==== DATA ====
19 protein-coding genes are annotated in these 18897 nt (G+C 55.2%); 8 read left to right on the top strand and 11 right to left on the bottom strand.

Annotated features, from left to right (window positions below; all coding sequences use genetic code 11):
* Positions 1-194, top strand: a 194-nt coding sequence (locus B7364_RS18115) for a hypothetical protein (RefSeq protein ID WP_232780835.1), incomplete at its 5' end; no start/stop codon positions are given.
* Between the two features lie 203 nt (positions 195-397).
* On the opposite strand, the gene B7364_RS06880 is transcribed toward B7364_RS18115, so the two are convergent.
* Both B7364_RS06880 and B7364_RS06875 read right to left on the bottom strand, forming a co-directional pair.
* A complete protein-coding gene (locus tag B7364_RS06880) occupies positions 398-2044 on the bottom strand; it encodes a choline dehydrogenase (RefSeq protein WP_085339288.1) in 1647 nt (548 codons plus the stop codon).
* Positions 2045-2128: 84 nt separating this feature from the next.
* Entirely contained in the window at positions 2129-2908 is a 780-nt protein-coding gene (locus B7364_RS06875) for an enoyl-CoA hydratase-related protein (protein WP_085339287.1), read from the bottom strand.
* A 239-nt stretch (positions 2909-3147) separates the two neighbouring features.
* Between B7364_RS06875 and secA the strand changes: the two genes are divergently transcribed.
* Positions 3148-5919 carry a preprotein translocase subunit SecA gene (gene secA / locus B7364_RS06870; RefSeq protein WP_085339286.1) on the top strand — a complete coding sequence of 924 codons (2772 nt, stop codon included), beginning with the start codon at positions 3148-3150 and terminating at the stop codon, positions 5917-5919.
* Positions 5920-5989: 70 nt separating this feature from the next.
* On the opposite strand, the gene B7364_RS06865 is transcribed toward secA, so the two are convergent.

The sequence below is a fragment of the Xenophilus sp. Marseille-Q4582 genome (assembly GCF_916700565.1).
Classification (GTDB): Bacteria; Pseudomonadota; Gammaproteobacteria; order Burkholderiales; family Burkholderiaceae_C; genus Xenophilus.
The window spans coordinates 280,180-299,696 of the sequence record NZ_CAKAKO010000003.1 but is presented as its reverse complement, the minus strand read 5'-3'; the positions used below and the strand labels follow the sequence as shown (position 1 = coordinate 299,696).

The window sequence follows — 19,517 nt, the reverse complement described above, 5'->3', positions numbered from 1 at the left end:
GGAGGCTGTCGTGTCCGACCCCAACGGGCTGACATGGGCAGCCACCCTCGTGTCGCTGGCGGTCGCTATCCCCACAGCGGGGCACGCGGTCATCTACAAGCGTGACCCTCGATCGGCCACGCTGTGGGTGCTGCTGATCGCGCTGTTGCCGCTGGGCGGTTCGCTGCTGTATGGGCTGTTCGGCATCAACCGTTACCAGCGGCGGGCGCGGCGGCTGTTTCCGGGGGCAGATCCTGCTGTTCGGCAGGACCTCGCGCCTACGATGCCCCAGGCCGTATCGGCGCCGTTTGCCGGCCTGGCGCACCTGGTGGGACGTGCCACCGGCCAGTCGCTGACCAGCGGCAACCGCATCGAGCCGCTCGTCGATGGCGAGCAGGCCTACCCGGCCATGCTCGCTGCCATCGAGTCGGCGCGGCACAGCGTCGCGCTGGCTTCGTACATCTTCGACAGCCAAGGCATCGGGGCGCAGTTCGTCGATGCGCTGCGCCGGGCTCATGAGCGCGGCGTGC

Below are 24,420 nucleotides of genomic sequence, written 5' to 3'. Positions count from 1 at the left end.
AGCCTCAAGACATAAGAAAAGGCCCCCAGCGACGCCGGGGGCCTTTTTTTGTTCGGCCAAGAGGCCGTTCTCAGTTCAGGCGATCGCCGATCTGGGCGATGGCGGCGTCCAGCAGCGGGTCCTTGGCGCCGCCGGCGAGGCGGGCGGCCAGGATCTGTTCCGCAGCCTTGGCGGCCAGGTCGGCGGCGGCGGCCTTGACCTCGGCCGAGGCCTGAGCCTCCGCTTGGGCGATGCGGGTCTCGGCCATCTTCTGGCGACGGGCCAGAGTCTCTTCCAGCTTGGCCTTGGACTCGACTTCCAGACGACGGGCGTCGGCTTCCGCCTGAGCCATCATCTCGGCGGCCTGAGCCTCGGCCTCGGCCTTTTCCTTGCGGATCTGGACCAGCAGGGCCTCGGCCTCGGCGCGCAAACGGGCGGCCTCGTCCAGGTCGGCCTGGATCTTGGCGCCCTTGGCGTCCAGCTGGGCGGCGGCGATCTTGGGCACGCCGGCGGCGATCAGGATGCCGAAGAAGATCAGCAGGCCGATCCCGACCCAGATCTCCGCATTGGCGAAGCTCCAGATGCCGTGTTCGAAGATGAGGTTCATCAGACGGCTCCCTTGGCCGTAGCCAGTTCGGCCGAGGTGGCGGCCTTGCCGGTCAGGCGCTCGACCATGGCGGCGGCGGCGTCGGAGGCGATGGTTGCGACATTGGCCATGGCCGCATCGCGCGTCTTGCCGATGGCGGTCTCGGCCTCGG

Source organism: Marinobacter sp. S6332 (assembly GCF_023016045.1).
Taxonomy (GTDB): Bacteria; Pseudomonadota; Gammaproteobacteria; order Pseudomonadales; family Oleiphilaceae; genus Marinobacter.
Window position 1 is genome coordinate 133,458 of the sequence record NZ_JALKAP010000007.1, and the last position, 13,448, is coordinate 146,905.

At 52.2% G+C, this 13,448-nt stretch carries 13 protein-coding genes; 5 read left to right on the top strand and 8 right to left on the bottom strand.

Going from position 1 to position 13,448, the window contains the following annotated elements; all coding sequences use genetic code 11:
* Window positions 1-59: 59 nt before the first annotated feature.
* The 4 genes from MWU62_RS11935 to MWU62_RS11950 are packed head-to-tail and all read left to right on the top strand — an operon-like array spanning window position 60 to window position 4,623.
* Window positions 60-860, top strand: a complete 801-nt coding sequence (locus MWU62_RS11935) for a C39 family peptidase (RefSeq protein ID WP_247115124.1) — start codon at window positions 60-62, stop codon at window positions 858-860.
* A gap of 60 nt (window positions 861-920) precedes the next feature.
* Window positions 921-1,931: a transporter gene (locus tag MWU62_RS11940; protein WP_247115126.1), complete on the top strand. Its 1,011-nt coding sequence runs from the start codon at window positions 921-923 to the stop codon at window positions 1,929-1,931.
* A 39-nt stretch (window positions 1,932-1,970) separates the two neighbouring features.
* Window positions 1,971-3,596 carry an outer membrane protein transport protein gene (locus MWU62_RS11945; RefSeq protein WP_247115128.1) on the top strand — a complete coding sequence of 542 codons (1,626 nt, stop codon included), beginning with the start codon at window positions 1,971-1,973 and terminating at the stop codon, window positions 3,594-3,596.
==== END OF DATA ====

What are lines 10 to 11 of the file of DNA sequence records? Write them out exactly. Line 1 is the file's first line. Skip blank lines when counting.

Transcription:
* A 239-nt stretch (positions 2909-3147) separates the two neighbouring features.
* Between B7364_RS06875 and secA the strand changes: the two genes are divergently transcribed.